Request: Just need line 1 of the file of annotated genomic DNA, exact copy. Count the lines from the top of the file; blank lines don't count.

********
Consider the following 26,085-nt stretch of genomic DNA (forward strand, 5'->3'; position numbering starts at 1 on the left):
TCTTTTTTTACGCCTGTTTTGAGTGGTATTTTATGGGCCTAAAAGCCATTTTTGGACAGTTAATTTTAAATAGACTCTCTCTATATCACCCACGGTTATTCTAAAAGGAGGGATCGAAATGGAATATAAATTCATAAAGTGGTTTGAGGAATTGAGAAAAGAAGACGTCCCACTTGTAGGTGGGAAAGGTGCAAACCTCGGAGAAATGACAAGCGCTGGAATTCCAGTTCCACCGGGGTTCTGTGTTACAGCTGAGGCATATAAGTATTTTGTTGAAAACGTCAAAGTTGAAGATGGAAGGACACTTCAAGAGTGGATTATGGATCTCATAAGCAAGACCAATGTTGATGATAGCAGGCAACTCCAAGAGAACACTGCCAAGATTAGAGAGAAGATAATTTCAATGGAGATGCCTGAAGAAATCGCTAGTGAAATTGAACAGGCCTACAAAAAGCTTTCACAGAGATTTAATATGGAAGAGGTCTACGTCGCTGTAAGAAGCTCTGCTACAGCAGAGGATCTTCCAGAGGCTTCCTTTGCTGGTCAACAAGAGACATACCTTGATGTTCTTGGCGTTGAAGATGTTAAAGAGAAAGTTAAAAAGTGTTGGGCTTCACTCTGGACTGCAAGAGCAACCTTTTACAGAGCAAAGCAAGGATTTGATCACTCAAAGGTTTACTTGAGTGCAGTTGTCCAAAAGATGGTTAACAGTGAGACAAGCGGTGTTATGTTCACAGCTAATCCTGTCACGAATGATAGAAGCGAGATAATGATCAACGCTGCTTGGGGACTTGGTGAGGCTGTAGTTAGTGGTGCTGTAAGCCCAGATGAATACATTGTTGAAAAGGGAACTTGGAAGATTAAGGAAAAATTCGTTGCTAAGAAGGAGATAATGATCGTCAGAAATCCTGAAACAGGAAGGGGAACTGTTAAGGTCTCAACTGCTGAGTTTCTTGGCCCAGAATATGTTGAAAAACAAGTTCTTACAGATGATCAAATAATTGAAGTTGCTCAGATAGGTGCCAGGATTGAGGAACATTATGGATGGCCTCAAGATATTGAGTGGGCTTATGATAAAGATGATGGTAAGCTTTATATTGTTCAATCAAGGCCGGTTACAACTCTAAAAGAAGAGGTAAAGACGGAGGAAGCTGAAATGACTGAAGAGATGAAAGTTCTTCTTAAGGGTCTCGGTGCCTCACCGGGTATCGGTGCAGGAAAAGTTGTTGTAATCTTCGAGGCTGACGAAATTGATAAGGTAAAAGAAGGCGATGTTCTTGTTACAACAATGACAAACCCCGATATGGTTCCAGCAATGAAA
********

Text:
Consider the following 26,085-nt stretch of genomic DNA (forward strand, 5'->3'; position numbering starts at 1 on the left):